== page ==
: base(name, null)
    {
        this.getFunc = getFunc;
        this.setAction = setAction;
    }

    // other ... PropertyDescriptor members...

    public override object GetValue(object component)
    {
        return getFunc();
    }

    public override void SetValue(object component, object value)
    {
        setAction(value);
    }
}
share|improve this question
    
possible duplicate of C# Captured Variable In Loop –  nawfal Nov 2 '13 at 6:29

4 Answers 4

up vote 3 down vote accepted

Marc's solution is of course correct, but I thought I'd expand upon WHY below. As most of us know, if you declare a variable in a for or foreach statement, it only lives as long as what's inside, which makes it seem like the variable is the same as a variable declared in the statement-block of such a statement, but that's not right.

To understand it better, take the following for-loop. Then I'll re-state the "equivalent" loop in a while-form.

for(int i = 0; i < list.Length; i++)
{
    string val;
    list[i] = list[i]++;
    val = list[i].ToString();
    Console.WriteLine(val);
}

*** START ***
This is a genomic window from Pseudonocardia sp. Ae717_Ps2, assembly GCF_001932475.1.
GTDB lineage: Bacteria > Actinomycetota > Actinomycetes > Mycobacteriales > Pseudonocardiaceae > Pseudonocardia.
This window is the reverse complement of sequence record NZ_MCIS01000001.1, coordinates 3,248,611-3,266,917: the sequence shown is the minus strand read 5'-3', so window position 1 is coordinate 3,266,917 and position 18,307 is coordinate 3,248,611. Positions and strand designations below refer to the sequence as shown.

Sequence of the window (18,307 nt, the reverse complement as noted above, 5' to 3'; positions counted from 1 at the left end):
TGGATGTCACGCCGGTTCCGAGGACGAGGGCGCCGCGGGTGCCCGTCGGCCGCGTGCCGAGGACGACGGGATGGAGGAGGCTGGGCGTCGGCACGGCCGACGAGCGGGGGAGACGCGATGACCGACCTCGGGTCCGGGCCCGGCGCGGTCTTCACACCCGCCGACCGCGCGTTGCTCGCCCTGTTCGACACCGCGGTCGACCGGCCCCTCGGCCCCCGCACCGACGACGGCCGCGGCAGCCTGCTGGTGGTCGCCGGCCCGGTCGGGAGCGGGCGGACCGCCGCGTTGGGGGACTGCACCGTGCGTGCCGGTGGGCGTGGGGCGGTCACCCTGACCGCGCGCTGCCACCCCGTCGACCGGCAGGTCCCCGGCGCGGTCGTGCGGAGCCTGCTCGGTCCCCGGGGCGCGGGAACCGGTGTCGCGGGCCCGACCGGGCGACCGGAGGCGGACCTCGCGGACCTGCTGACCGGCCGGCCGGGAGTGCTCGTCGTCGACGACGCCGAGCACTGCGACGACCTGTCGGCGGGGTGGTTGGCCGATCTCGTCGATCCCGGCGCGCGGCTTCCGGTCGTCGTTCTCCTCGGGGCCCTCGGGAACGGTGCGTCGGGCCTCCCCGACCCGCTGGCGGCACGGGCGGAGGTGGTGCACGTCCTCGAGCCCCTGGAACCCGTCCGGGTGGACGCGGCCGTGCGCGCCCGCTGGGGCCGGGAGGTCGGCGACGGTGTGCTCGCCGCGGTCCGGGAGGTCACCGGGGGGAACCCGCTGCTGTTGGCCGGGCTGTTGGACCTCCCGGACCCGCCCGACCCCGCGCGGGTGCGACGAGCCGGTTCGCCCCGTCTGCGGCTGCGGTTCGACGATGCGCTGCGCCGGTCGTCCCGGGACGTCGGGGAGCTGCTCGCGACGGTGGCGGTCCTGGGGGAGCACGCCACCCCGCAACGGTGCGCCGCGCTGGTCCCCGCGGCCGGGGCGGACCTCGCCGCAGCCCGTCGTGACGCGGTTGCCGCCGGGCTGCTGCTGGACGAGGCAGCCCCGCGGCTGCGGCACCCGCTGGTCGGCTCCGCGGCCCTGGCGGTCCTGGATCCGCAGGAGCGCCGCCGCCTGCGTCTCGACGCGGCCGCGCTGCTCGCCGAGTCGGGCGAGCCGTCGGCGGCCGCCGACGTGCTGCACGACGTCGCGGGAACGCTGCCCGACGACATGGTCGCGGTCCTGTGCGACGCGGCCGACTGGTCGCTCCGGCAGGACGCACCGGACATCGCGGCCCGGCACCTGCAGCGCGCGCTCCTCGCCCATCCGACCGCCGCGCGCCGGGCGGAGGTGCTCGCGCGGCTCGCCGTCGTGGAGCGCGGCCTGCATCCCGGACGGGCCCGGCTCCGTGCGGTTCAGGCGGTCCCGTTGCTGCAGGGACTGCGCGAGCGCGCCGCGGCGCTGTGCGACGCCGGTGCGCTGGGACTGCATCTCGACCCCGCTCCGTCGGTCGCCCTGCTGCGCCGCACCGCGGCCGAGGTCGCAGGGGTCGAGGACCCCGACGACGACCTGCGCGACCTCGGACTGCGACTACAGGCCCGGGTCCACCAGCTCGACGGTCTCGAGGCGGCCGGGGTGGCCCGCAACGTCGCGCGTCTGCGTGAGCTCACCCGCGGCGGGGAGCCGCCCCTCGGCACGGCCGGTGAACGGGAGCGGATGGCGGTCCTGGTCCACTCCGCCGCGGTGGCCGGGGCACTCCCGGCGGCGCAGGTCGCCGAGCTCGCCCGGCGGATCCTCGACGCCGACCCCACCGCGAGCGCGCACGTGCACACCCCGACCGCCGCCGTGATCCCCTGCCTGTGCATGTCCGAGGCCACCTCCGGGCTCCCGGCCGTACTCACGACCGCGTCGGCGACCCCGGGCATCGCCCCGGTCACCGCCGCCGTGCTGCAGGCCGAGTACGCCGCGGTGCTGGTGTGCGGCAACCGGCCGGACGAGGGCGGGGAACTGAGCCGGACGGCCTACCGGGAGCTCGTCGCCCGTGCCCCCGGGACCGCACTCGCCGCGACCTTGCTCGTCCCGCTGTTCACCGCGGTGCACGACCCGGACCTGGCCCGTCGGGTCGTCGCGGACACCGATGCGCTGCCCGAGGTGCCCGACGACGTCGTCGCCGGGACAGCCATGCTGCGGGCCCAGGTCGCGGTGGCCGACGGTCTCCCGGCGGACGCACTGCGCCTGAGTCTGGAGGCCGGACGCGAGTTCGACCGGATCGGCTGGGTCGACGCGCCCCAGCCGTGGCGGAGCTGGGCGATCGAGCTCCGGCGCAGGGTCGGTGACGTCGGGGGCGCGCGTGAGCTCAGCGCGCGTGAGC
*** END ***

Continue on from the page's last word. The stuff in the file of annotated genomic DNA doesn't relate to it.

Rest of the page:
This works out to in while-form like below: (it isn't exactly the same, because continue will act differently, but for scoping rules, it's the same)

{
    int i = 0;
    while(i < list.Length)
    {
        {
            string val;
            list[i] = list[i]++;
            val = list[i].ToString();
            Console.WriteLine(val);
        }
        i++;
    }
}

When "exploded" out this way, the scope of the variables becomes clearer, and you can see why it always captures the same "s" value in your program, and why Marc's solution shows where to place your variable so that a unique one is captured every time.

share|improve this answer
    
Thanks for the explanation –  Grokodile Apr 26 '10 at 22:51

Simply:

        foreach (string s in this.Keys)
        {
            string copy = s;
            var descriptor = new PersonPropertyDescriptor(
                    copy,
                    new Func<object>(() => { return this[copy]; }),
                    new Action<object>(o => { this[copy] = o; }));
            propList.Add(descriptor);
        }

With captured variables, it is where it is declared that is important. So by declaring the captured variable inside the loop, you get a different instance of the capture-class per iteration (the loop variable, s, is technically declared outside the loop).

share|improve this answer

create a local copy of s inside your for loop and use that.

for(string s in this.Keys) {
string key = s;
//...
}
share|improve this answer

For some additional thoughts on this issue see

http://ericlippert.com/2009/11/12/closing-over-the-loop-variable-considered-harmful-part-one/

share|improve this answer
    
Thanks very much for those, what's the reason for the double casting such as m = (int)(int)e.Current in the foreach expansion? –  Grokodile Apr 27 '10 at 0:06
    
@panamack: I'm being a pedant. The spec states that the current is cast first to the enumerator's type and then to the loop variable's type. –  Eric Lippert Apr 27 '10 at 0:08